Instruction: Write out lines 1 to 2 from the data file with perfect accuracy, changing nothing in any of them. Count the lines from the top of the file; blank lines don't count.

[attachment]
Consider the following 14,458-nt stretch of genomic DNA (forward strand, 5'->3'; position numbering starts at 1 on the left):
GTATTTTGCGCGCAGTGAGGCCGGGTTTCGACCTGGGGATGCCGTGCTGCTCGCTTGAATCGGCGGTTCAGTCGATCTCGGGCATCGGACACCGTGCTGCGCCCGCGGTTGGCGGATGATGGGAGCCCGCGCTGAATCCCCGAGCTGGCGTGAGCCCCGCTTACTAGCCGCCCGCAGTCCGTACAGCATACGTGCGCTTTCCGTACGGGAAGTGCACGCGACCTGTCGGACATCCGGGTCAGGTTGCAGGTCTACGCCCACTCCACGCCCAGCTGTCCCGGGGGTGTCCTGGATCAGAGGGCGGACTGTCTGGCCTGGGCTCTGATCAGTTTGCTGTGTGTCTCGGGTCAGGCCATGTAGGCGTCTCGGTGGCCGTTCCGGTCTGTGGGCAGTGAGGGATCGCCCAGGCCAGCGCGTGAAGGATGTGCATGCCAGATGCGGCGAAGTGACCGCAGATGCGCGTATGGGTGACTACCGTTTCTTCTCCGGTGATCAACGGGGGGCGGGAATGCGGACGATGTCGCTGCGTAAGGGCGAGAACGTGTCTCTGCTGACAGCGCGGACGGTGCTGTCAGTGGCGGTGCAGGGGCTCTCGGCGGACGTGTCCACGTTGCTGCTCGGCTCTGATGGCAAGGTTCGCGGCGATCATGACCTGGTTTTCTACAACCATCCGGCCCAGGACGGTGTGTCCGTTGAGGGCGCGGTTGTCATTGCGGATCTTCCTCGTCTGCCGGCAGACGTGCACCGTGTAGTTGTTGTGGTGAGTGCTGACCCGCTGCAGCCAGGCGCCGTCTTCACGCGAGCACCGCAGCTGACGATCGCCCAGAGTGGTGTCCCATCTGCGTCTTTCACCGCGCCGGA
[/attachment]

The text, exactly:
Consider the following 14,458-nt stretch of genomic DNA (forward strand, 5'->3'; position numbering starts at 1 on the left):
GTATTTTGCGCGCAGTGAGGCCGGGTTTCGACCTGGGGATGCCGTGCTGCTCGCTTGAATCGGCGGTTCAGTCGATCTCGGGCATCGGACACCGTGCTGCGCCCGCGGTTGGCGGATGATGGGAGCCCGCGCTGAATCCCCGAGCTGGCGTGAGCCCCGCTTACTAGCCGCCCGCAGTCCGTACAGCATACGTGCGCTTTCCGTACGGGAAGTGCACGCGACCTGTCGGACATCCGGGTCAGGTTGCAGGTCTACGCCCACTCCACGCCCAGCTGTCCCGGGGGTGTCCTGGATCAGAGGGCGGACTGTCTGGCCTGGGCTCTGATCAGTTTGCTGTGTGTCTCGGGTCAGGCCATGTAGGCGTCTCGGTGGCCGTTCCGGTCTGTGGGCAGTGAGGGATCGCCCAGGCCAGCGCGTGAAGGATGTGCATGCCAGATGCGGCGAAGTGACCGCAGATGCGCGTATGGGTGACTACCGTTTCTTCTCCGGTGATCAACGGGGGGCGGGAATGCGGACGATGTCGCTGCGTAAGGGCGAGAACGTGTCTCTGCTGACAGCGCGGACGGTGCTGTCAGTGGCGGTGCAGGGGCTCTCGGCGGACGTGTCCACGTTGCTGCTCGGCTCTGATGGCAAGGTTCGCGGCGATCATGACCTGGTTTTCTACAACCATCCGGCCCAGGACGGTGTGTCCGTTGAGGGCGCGGTTGTCATTGCGGATCTTCCTCGTCTGCCGGCAGACGTGCACCGTGTAGTTGTTGTGGTGAGTGCTGACCCGCTGCAGCCAGGCGCCGTCTTCACGCGAGCACCGCAGCTGACGATCGCCCAGAGTGGTGTCCCATCTGCGTCTTTCACCGCGCCGGA